Instant View: Citigroup CEO Vikram Pandit resigns
(Reuters) - Citigroup Inc Chief Executive Vikram Pandit has resigned, effectively immediately, a shock change at the top of the bank just one day after surprisingly strong quarterly results.
A statement on Tuesday from Chairman Michael O'Neill said Michael Corbat, previously chief executive for Europe, Middle East and Africa, would succeed Pandit as CEO and become a board member.
Chief Operating Officer John Havens, a long-time associate of Pandit, also resigned.
After falling 2.5 percent before the market opened on news of Pandit's departure, Citigroup shares rose 1.7 percent to $37.30 in early trading on the New York Stock Exchange.
Following are initial reactions of analysts and investors:
MICHAEL JONES, CHAIRMAN AND CHIEF INVESTMENT OFFICER, RIVERFRONT INVESTMENT GROUP, LLC, RICHMOND, VIRGINIA
"It raises tremendous questions. I think you can only attribute it to one of two things: either he has the most incompetent public relations people advising him on how to handle something like this, or something suddenly has been revealed that has caused him to have to step down, and not just step down but also step off the board immediately. All of these things are just red flags everywhere."
"It will be a headwind for the financial sector specifically if this proves that there's another major financial hiccup at a money-center bank."
ANTHONY POLINI, ANALYST, RAYMOND JAMES
"The announcement of Corbat is a big plus for the company: he has great leadership capabilities. I think he will probably be in a better position to get regulatory approval for the return of excess capital."
"I think Vikram has some regulatory baggage. I don't think he was very liked by the regulators. I think they, for whatever reason, had some disagreements."
MARTIN MOSBY, STOCK ANALYST, GUGGENHEIM SECURITIES
"If it was a natural transition of any sort, the timing would not be now. You would announce it in January and you would set up a transition period that would be completed in probably April."
"What didn't happen is that the chief financial officer is not resigning, so that says it wasn't related to the financials."
"There is probably an underlying difference between Pandit, and Havens, and the board."
MIKE HOLLAND, CHAIRMAN, HOLLAND & CO, NEW YORK, OVERSEEES MORE THAN $4 BILLION OF ASSETS
"It's not a shock that he's no longer there, but the surprise is, this is all happening very quickly. Why is he leaving immediately? Normally you have a transition period. And Havens is gone too. I'm not a Citi shareholder, but if I were, I'd be disappointed that Havens is gone, in some ways more than Pandit."
ADAM SARHAN, CHIEF EXECUTIVE OF SARHAN CAPITAL, NEW YORK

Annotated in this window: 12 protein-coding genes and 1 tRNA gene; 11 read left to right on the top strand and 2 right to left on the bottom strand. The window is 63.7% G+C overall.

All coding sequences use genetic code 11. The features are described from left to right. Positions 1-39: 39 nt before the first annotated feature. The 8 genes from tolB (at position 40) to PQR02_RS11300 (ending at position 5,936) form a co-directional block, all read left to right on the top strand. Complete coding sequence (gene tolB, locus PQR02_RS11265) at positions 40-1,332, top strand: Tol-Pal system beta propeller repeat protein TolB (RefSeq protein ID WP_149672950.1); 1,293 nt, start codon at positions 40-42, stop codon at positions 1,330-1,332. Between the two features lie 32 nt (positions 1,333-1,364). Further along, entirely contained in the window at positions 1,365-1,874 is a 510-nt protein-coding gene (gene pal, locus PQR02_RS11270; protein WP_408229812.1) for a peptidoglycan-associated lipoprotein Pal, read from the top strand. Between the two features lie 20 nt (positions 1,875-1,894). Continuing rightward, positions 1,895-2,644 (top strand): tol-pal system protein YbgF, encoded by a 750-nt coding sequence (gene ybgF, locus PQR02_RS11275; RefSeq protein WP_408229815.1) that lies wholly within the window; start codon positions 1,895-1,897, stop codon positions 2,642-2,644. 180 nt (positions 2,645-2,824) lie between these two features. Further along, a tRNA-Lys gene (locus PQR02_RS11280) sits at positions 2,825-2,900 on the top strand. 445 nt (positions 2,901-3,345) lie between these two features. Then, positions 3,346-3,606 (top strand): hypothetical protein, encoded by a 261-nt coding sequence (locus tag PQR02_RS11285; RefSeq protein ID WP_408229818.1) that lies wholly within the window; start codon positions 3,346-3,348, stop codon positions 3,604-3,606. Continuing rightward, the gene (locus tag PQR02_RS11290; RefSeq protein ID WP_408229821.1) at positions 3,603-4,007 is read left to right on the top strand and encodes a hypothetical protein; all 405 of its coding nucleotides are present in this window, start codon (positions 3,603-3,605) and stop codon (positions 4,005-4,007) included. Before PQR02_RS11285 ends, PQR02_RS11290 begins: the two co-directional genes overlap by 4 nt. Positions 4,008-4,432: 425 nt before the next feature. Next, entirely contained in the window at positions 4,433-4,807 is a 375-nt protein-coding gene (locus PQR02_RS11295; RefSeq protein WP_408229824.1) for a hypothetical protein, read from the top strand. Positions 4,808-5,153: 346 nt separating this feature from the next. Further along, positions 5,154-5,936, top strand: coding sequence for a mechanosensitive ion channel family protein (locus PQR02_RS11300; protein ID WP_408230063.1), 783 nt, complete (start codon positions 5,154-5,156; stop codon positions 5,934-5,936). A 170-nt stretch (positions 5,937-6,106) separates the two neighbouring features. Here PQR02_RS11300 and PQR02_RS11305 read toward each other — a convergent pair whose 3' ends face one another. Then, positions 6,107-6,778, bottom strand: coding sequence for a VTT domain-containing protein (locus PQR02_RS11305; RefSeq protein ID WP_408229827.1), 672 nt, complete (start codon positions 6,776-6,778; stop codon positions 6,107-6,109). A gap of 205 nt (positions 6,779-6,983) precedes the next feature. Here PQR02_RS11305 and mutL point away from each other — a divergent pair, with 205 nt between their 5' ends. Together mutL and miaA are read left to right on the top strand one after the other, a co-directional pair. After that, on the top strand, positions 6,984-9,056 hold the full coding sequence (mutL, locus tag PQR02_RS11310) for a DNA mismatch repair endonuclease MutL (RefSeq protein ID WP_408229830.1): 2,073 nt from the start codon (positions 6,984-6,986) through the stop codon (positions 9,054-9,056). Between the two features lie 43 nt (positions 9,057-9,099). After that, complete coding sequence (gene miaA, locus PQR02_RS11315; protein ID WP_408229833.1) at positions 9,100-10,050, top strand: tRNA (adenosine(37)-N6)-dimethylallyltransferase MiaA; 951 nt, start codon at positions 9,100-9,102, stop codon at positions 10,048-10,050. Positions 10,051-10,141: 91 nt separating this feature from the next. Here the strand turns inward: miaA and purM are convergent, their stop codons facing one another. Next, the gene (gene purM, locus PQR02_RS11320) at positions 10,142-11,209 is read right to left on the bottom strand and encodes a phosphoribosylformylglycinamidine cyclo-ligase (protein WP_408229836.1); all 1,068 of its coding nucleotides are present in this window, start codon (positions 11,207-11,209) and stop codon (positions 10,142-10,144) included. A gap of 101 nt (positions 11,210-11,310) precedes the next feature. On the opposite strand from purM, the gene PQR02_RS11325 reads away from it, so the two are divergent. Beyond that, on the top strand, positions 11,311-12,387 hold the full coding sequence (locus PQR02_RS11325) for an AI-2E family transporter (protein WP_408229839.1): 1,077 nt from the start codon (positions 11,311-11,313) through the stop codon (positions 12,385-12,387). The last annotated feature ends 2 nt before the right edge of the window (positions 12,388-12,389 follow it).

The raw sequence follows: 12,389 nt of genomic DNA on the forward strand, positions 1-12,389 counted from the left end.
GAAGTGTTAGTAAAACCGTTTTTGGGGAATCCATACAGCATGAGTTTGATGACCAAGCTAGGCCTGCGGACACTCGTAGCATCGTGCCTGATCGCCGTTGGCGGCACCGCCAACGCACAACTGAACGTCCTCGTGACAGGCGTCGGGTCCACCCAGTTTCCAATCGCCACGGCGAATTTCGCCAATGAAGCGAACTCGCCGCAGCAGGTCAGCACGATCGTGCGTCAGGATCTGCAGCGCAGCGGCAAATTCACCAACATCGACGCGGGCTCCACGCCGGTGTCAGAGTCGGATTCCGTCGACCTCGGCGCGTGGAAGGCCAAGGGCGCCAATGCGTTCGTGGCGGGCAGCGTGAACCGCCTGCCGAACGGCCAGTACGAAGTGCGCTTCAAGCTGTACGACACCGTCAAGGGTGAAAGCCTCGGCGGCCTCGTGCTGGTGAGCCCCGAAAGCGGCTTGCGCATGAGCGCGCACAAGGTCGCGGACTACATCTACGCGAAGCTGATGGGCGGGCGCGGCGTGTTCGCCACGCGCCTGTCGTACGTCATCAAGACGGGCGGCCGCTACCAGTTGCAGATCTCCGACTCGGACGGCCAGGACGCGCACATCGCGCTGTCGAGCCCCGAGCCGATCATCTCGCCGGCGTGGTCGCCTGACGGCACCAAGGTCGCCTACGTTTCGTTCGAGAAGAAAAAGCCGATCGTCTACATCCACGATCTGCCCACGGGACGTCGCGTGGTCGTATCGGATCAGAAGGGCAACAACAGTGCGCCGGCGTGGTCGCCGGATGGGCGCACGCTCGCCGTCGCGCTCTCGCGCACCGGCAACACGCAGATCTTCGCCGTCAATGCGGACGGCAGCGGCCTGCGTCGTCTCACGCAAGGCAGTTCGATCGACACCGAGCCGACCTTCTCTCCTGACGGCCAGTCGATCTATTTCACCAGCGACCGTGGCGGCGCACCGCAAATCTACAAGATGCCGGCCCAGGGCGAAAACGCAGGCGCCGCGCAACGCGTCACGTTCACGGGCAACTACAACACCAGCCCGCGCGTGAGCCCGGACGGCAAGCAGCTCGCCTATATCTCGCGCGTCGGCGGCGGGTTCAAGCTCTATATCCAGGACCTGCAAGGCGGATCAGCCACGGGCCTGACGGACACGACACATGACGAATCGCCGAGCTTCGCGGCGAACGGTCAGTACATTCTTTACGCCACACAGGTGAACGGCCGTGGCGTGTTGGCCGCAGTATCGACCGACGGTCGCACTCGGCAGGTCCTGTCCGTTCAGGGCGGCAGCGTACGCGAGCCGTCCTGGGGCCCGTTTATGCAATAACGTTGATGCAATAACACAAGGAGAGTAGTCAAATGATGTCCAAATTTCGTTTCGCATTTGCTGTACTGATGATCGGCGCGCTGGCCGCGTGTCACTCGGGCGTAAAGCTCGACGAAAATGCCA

"The timing of the move is shocking. Why they didn't announce it with the earnings is a question that needs to be answered. But Pandit is leaving at the top of his game and leaving the company in great hands. As an investor, my only question is with the timing. "
GAUTAM DHINGRA, CHIEF EXECUTIVE AND FOUNDER, HIGH POINTE CAPITAL MANAGEMENT LLC, CHICAGO
"Our outlook on Citigroup is positive. We are positive on banks in general and more so on Citibank because of the higher potential reward.
"As to Pandit's resignation, we are scratching our heads. Our view has always been that he was not really adding much value. So, in that sense we are not sorry to see him leave.
"However, the abruptness of the resignation does cause a bit of worry. Why did it have to be an abrupt, rather than a graceful exit?"
JEFF HARTE, EQUITY RESEARCH ANALYST, SANDLER O'NEILL, CHICAGO
"I think Vikram had them on the right path strategically so I am disappointed for him."
"I don't get the impression there are significant underlying issues driving this. I think this is more the board reacting to the share price and wanting a more hands-on manager in the CEO position."
MATT MCCORMICK, BANKING ANALYST AND PORTFOLIO MANAGER AT BAHL & GAYNOR, CINCINNATI, OHIO
"Pandit struggled to get an identity for Citigroup and I would say ultimately he was unsuccessful in having people know what Citigroup stands for and what it does."
"He was not beloved by Wall Street. He was the accidental president. He was thrust into that position- he's a hedge fund guy."
"What Pandit and Havens did was increase the uncertainty around Citi. There's a perpetual cloud of uncertainty surrounding Citigroup. There's always turmoil. . .that's had to affect the (stock) price."
PETER JANKOVSKIS, C0-CHIEF INVESTMENT OFFICER, OAKBROOK INVESTMENTS LLC, LISLE, ILLINOIS
"Interesting, and after the stock reported pretty good numbers yesterday, I'm surprised.
"It does seem strange to me that someone would step away after reporting better-than-expected numbers and certainly do a lot to reconfigure the company for going forward. I would have expected he wanted to stay around and see some of the fruits of his labors there."
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